WSJ sadly sees better times for tenants. Translation. Less $$$ for Landlords

“New York Goes Wild.”

The return of rent control to New York and other acts of insanity.

That is the headline in the Wall Street Journal editorial bemoaning the pending passage of serious tenant rights legislation in New York State. The WSJ op ed bemoaning this state of affairs is printed in its entirety.  

Wall Street Journal 6.13.2019

There’s a lot of ruin in New York, but progressives who control the state and city governments are intent on showing how much. Law by law, Gov. Andrew Cuomo and Democrats are chipping away at the policies that made New York City livable after decades of decline and returning to the bad old days.

Democrats this week are ramming through rent-control bills that will drive away real-estate investment that they purportedly want to attract millennials and tech jobs. The legislation effectively dictates rents for one million or so rent-regulated apartments and restricts landlords’ ability to evict tenants who don’t pay.

New York Rent Control III 6.11.2019

Former Governor George Pataki in the 1990s signed legislation that began to phase out rent regulation. Landlords were allowed to charge market rates on vacant apartments once rents hit $2,700. As rents gradually rose with inflation, the stock of rent-controlled units would shrink. About 155,000 units have been liberated from regulation, though rents remain restricted on 45% of units.

Democrats plan to end this market glide path. Once a tenant moves out—which doesn’t happen often since folks can pass on the entitlement to friends and relatives—landlords would be required to offer the unit to another tenant at restricted rates. Landlords also couldn’t raise rents by 20% if a tenant moves as allowed under current law.

Nor could they raise rates by more than 2% annually to pay for improvements or evict a nonpaying tenant who “cannot find a similar suitable dwelling in the same neighborhood.” Since landlords would have less incentive to make fixes, more apartments will deteriorate and come to resemble New York City’s squalid public housing.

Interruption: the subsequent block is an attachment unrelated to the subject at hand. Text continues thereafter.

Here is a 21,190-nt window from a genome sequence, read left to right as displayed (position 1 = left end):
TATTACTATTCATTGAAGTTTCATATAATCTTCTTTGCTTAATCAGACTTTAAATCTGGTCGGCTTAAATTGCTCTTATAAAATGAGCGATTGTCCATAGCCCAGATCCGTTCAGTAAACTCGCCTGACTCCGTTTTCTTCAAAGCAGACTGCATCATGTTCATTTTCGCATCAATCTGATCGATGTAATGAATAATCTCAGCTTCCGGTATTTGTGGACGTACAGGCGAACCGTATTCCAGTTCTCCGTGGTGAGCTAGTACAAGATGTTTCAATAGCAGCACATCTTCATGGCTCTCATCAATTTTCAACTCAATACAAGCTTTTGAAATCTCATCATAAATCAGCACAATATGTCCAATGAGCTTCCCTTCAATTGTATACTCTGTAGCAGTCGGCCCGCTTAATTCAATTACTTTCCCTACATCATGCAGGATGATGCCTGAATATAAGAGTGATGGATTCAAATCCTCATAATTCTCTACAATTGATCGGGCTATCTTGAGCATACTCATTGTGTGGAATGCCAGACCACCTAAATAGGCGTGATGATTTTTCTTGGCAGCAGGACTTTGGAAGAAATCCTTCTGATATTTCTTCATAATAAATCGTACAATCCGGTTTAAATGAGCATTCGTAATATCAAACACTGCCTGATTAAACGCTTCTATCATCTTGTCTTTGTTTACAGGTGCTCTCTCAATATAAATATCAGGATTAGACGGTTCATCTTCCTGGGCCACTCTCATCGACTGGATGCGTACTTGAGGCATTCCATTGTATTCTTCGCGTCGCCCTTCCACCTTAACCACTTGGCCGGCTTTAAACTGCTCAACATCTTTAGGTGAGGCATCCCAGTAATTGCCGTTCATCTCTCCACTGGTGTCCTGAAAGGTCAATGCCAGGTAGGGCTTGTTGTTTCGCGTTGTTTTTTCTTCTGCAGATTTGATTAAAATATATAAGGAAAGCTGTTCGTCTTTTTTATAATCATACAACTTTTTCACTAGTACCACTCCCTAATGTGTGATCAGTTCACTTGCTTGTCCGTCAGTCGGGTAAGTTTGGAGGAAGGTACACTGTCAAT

New York Rent Control IV 6.11.2019.jpg

Democrats typically have renewed state rent-control laws every few years as part of a deal to extend property tax breaks for housing developers. But they now aim to make their rent regulations permanent. The only things certain in New York are high taxes and rent control.

One result will be less housing investment since developers receive tax breaks for building rent-regulated units, which they will now be less inclined to do. Rates will also rise faster on apartments whose rents aren’t restricted—assuming the city keeps adding people and jobs. This is no guarantee as New York City has lost population for two years.

More restaurants are closing and jobs in food services have declined since the state raised the minimum wage to $15 per hour. Vagrancy and public drug use have increased even in the more affluent areas of Manhattan as the city’s progressives have reversed the policies of Michael Bloomberg and Rudy Giuliani.

In other news, state Democrats are trying to drive away more businesses by amending the state’s consumer protection laws that prohibit business conduct that is intentionally “deceptive.” Democrats want to broaden this standard of conduct to “unfair, deceptive or abusive”—however lawyers and courts choose to define it—and to raise statutory damages to $2,000 from $50 per violation.

Progressives are vindicating CEO Jeff Bezos’s decision to pull Amazon’s second headquarters out of New York. Don’t be surprised if other businesses follow.

Appeared in the June 14, 2019, print edition.

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